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In Illustrator CS5 One-on-One: Mastery, the third and final part of the comprehensive Illustrator One-on-One series, author and industry expert Deke McClelland shows how to take advantage of the wide array of dynamic effects in Illustrator CS5. Deke explores Illustrator’s powerful Gradient Mesh feature, great for creating photorealistic airbrushing effects. He also covers graphic styles, the liquify tools, envelope-style distortions, the new Bristle Brushes, 3D text, and perspective drawing. Exercise files accompany the course.
In this final exercise, we are going to blend this horse with its background, so we get some nice rich blacks going, and we are going to do that using a blend mode and an opacity mask from the Transparency panel. I have saved my changes as Horse inside a mesh.ai. It's found, as always, inside the 25_ liquify_envelope folder, and I want you to make sure that your entire mesh object is selected, because as you may recall, in my case, I just have a point somewhere selected in the mesh. And if I go to the Transparency panel, my blend mode is not available, because you can't apply blend modes on a point-by-point basis. And where an envelope-style mesh is concerned, you can't apply opacity values either; you have to do so to the entire object.
So here inside the Layers panel, I am going to go ahead and meatball my envelope item there inside of the horse layer, and now both my opacity and my blend mode light up inside the Transparency panel, and I'm going to change my mode from Normal to Multiply yet again, in order to burn that horse into the background. And you can see we get some much nicer blacks going this time. However, what I don't like about this effect is his hooves are covering up the letters in Knight Flyer. Now if I had constructed this illustration differently, I might be able to move the letters on top of the hooves and then change their opacity or what have you, if I wanted a little bit of interaction.
However, I can't do that, because the letters are located on this background layer in the background, so behind the horse, of course. If I were to take this envelope item that contains both the text and the grassy hill, if I were to take them and move them in front of the horse, then the hill would be in front of the horse as well. So that's not a solution. Instead, I'm going to take advantage of an opacity mask. So I will go ahead and twirl close that background layer once again, and then I'll expand the Transparency panel by clicking on this double-arrow icon a couple of times in a row. And I will bring up my flyout menu, and then I'll choose Make Opacity Mask. And by default, at least for me, the clip check box is on.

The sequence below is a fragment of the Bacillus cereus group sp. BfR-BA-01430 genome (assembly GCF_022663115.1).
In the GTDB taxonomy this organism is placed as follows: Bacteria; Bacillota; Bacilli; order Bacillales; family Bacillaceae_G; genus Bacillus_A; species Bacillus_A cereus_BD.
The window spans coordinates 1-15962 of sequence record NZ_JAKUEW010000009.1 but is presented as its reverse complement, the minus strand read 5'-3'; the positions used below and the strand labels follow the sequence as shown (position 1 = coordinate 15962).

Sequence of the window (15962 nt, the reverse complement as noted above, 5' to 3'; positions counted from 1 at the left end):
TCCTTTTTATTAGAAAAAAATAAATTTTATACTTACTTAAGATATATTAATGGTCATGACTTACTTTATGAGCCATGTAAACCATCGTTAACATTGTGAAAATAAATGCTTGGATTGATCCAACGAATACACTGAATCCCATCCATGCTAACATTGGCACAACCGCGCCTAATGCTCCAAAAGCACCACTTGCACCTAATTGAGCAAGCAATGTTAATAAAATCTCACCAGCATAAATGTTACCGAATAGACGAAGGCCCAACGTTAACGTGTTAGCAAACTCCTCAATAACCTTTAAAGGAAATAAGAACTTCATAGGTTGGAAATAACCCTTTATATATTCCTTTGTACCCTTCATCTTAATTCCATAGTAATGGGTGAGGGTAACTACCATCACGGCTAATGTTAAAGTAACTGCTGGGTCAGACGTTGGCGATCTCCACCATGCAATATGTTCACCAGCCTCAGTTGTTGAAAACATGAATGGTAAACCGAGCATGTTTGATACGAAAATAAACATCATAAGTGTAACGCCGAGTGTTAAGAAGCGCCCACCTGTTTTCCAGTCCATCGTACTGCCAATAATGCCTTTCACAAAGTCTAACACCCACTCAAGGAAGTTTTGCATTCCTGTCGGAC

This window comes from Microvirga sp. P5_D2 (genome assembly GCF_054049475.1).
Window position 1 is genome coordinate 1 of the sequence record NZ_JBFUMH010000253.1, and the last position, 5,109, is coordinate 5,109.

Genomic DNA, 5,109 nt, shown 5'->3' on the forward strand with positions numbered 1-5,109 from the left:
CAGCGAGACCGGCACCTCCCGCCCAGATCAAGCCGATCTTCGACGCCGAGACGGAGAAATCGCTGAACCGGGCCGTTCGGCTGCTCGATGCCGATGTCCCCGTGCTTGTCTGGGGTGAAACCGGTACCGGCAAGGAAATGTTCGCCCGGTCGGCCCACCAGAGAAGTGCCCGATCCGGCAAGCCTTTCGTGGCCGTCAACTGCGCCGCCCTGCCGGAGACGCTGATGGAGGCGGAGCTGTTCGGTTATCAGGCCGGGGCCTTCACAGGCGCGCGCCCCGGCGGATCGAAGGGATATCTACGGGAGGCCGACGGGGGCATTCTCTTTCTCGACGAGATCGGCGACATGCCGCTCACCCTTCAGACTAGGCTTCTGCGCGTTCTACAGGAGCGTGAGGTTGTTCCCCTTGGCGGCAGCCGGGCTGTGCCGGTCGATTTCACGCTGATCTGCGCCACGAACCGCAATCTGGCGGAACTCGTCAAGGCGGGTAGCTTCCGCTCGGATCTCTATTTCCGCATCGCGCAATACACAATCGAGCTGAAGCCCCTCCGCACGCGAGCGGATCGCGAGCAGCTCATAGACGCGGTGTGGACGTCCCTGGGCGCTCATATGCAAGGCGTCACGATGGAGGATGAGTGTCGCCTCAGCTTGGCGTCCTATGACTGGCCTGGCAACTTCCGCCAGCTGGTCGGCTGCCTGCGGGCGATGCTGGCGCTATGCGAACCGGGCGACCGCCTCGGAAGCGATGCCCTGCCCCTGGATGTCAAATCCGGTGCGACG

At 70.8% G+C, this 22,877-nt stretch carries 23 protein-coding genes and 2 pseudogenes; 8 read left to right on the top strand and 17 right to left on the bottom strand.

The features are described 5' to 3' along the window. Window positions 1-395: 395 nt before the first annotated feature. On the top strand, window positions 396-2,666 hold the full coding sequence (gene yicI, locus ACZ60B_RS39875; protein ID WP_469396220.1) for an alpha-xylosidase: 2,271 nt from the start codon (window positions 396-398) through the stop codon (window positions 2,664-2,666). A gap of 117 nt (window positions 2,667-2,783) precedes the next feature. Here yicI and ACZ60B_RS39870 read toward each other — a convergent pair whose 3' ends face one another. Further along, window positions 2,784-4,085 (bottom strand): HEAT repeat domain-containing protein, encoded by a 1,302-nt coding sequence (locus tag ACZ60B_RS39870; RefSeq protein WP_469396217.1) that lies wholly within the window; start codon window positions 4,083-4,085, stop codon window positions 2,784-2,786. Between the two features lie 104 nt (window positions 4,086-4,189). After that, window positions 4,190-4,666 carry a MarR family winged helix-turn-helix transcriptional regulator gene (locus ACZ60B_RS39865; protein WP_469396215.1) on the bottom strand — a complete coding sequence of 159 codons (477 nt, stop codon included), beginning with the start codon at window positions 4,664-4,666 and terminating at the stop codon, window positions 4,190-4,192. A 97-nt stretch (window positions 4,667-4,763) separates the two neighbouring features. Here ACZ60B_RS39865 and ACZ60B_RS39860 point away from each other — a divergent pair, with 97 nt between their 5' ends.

So I am going to turn it off, so that I have a white mask and I can see my horse once again. If you've been working along with me from the previous exercise, then you still have the contents of the clipboard intact. That's what I'm hoping. That is to say, I will go ahead and twirl open background again. Remember that we went ahead and copied this trim size object. If you've lost your clipboard, then you can go ahead and unlock the background and meatball the trim size and copy it, but mine is right ready to go. So I will go ahead and twirl that to close again. I will click in the Opacity Mask thumbnail, here in the Transparency panel, to make it active, and I'll press Ctrl+F, or Command+F on a Mac, to go ahead and paste that object into place.
Now it has no fill and it has no stroke, so it's not doing anything so far. I'm going to add a gradient to it by clicking on gradient, by switching over to the Gradient panel and clicking in that little strip, in order to assign a gradient to that object. And now we have a gradient fade going; it just doesn't happen to be the right fade. So I've got white on one side of the gradient, that's great; I have got black on the other side, that's the problem. So I am going to click on the black swatch, and my color panel is up on screen. So I will just go head and change k value to 50%, so that we have a little less of a fade, as you see here.
Now the gradient is going in the wrong direction; it's going from left to right. I need it to go from bottom to top or top to bottom, I don't know which. But I am going to grab my Gradient tool, and I can get it by pressing the G key, and I want the translucency to be at the bottom of the horse and the Opacity to be up at the top. So my gradient starts white, so I guess I need to drag from about here down, and I'm pressing the Shift key as I drag in order to constrain the angle of my gradient to exactly vertical. And then I will release and I get this effect here, and that's exactly what I wanted.
So you can see that the top portion of the horse continues to blend and grade with the background. You can even see parts of the starbursts through the wings, which I think is awesome, and then we're fading the hooves into the letters, so that the letters remain entirely legible. All right, now I am going to switch out of my opacity mask by going back to my Transparency panel and clicking on the illustration thumbnail. And that takes me back, as you can see here, to my envelope mesh. I am going to press Ctrl+Shift+A, or Command+ Shift+A on a Mac, to deselect the document. I am going to press the V key to switch back to the Black Arrow tool, and I'm impressed the F key a couple of times in order to fill my screen with this illustration.
This is the final version of the illustration, thanks to the amazing distortion capabilities of Liquify and Envelope here inside Illustrator CS 5.
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